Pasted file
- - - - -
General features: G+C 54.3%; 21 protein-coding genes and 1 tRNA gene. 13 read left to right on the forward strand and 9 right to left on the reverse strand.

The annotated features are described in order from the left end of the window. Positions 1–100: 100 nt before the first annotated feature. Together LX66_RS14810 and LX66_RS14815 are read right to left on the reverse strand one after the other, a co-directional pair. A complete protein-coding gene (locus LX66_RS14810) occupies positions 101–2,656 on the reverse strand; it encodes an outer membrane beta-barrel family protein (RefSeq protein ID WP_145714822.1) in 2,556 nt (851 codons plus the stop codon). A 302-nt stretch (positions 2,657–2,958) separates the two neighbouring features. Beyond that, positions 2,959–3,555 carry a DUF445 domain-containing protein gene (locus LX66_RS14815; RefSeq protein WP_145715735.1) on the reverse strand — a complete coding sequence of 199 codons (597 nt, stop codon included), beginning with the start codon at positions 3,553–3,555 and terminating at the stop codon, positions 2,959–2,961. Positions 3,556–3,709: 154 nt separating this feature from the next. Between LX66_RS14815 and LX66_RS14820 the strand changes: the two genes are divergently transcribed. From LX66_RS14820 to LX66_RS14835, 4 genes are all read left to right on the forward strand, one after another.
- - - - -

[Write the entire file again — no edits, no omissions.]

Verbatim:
General features: G+C 54.3%; 21 protein-coding genes and 1 tRNA gene. 13 read left to right on the forward strand and 9 right to left on the reverse strand.

The annotated features are described in order from the left end of the window. Positions 1–100: 100 nt before the first annotated feature. Together LX66_RS14810 and LX66_RS14815 are read right to left on the reverse strand one after the other, a co-directional pair. A complete protein-coding gene (locus LX66_RS14810) occupies positions 101–2,656 on the reverse strand; it encodes an outer membrane beta-barrel family protein (RefSeq protein ID WP_145714822.1) in 2,556 nt (851 codons plus the stop codon). A 302-nt stretch (positions 2,657–2,958) separates the two neighbouring features. Beyond that, positions 2,959–3,555 carry a DUF445 domain-containing protein gene (locus LX66_RS14815; RefSeq protein WP_145715735.1) on the reverse strand — a complete coding sequence of 199 codons (597 nt, stop codon included), beginning with the start codon at positions 3,553–3,555 and terminating at the stop codon, positions 2,959–2,961. Positions 3,556–3,709: 154 nt separating this feature from the next. Between LX66_RS14815 and LX66_RS14820 the strand changes: the two genes are divergently transcribed. From LX66_RS14820 to LX66_RS14835, 4 genes are all read left to right on the forward strand, one after another.